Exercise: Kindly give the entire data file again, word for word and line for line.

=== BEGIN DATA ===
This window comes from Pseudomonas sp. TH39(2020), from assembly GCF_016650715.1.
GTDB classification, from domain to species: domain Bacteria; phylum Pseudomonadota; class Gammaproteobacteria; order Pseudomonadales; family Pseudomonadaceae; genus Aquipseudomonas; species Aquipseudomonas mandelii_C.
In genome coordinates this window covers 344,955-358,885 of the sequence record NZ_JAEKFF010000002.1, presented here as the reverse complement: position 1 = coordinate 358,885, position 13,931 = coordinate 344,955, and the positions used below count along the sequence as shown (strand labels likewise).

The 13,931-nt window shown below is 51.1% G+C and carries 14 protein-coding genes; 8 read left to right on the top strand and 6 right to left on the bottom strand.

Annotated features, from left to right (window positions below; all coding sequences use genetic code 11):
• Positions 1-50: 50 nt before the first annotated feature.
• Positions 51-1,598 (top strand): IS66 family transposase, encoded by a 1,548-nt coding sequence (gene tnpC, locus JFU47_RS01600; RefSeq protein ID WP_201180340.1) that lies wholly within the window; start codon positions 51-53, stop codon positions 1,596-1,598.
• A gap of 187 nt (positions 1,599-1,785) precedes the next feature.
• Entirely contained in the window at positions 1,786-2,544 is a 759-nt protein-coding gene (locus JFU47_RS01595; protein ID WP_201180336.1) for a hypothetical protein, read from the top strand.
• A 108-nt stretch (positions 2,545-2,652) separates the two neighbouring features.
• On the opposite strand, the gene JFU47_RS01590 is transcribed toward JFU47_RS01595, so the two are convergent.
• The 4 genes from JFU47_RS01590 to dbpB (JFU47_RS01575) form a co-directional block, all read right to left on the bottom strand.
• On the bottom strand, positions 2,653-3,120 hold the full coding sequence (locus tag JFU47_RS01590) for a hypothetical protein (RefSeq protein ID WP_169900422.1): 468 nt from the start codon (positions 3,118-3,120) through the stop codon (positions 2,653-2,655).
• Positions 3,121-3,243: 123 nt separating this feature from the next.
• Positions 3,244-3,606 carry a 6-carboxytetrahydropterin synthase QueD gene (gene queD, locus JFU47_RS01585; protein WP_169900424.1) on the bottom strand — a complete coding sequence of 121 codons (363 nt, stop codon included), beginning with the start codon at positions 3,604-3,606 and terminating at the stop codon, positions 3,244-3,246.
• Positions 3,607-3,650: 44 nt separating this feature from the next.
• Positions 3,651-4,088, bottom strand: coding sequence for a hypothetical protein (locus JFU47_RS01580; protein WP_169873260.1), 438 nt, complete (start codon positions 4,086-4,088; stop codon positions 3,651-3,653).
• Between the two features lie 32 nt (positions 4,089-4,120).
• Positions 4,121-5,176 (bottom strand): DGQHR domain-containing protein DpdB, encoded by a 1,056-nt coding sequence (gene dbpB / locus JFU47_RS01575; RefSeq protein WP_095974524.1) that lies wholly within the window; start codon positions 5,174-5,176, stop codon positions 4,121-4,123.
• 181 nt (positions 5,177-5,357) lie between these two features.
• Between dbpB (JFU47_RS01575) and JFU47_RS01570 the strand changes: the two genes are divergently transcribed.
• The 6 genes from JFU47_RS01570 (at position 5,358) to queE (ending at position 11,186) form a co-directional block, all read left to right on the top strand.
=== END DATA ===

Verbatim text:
This window comes from Pseudomonas sp. TH39(2020), from assembly GCF_016650715.1.
GTDB classification, from domain to species: domain Bacteria; phylum Pseudomonadota; class Gammaproteobacteria; order Pseudomonadales; family Pseudomonadaceae; genus Aquipseudomonas; species Aquipseudomonas mandelii_C.
In genome coordinates this window covers 344,955-358,885 of the sequence record NZ_JAEKFF010000002.1, presented here as the reverse complement: position 1 = coordinate 358,885, position 13,931 = coordinate 344,955, and the positions used below count along the sequence as shown (strand labels likewise).

The 13,931-nt window shown below is 51.1% G+C and carries 14 protein-coding genes; 8 read left to right on the top strand and 6 right to left on the bottom strand.

Annotated features, from left to right (window positions below; all coding sequences use genetic code 11):
• Positions 1-50: 50 nt before the first annotated feature.
• Positions 51-1,598 (top strand): IS66 family transposase, encoded by a 1,548-nt coding sequence (gene tnpC, locus JFU47_RS01600; RefSeq protein ID WP_201180340.1) that lies wholly within the window; start codon positions 51-53, stop codon positions 1,596-1,598.
• A gap of 187 nt (positions 1,599-1,785) precedes the next feature.
• Entirely contained in the window at positions 1,786-2,544 is a 759-nt protein-coding gene (locus JFU47_RS01595; protein ID WP_201180336.1) for a hypothetical protein, read from the top strand.
• A 108-nt stretch (positions 2,545-2,652) separates the two neighbouring features.
• On the opposite strand, the gene JFU47_RS01590 is transcribed toward JFU47_RS01595, so the two are convergent.
• The 4 genes from JFU47_RS01590 to dbpB (JFU47_RS01575) form a co-directional block, all read right to left on the bottom strand.
• On the bottom strand, positions 2,653-3,120 hold the full coding sequence (locus tag JFU47_RS01590) for a hypothetical protein (RefSeq protein ID WP_169900422.1): 468 nt from the start codon (positions 3,118-3,120) through the stop codon (positions 2,653-2,655).
• Positions 3,121-3,243: 123 nt separating this feature from the next.
• Positions 3,244-3,606 carry a 6-carboxytetrahydropterin synthase QueD gene (gene queD, locus JFU47_RS01585; protein WP_169900424.1) on the bottom strand — a complete coding sequence of 121 codons (363 nt, stop codon included), beginning with the start codon at positions 3,604-3,606 and terminating at the stop codon, positions 3,244-3,246.
• Positions 3,607-3,650: 44 nt separating this feature from the next.
• Positions 3,651-4,088, bottom strand: coding sequence for a hypothetical protein (locus JFU47_RS01580; protein WP_169873260.1), 438 nt, complete (start codon positions 4,086-4,088; stop codon positions 3,651-3,653).
• Between the two features lie 32 nt (positions 4,089-4,120).
• Positions 4,121-5,176 (bottom strand): DGQHR domain-containing protein DpdB, encoded by a 1,056-nt coding sequence (gene dbpB / locus JFU47_RS01575; RefSeq protein WP_095974524.1) that lies wholly within the window; start codon positions 5,174-5,176, stop codon positions 4,121-4,123.
• 181 nt (positions 5,177-5,357) lie between these two features.
• Between dbpB (JFU47_RS01575) and JFU47_RS01570 the strand changes: the two genes are divergently transcribed.
• The 6 genes from JFU47_RS01570 (at position 5,358) to queE (ending at position 11,186) form a co-directional block, all read left to right on the top strand.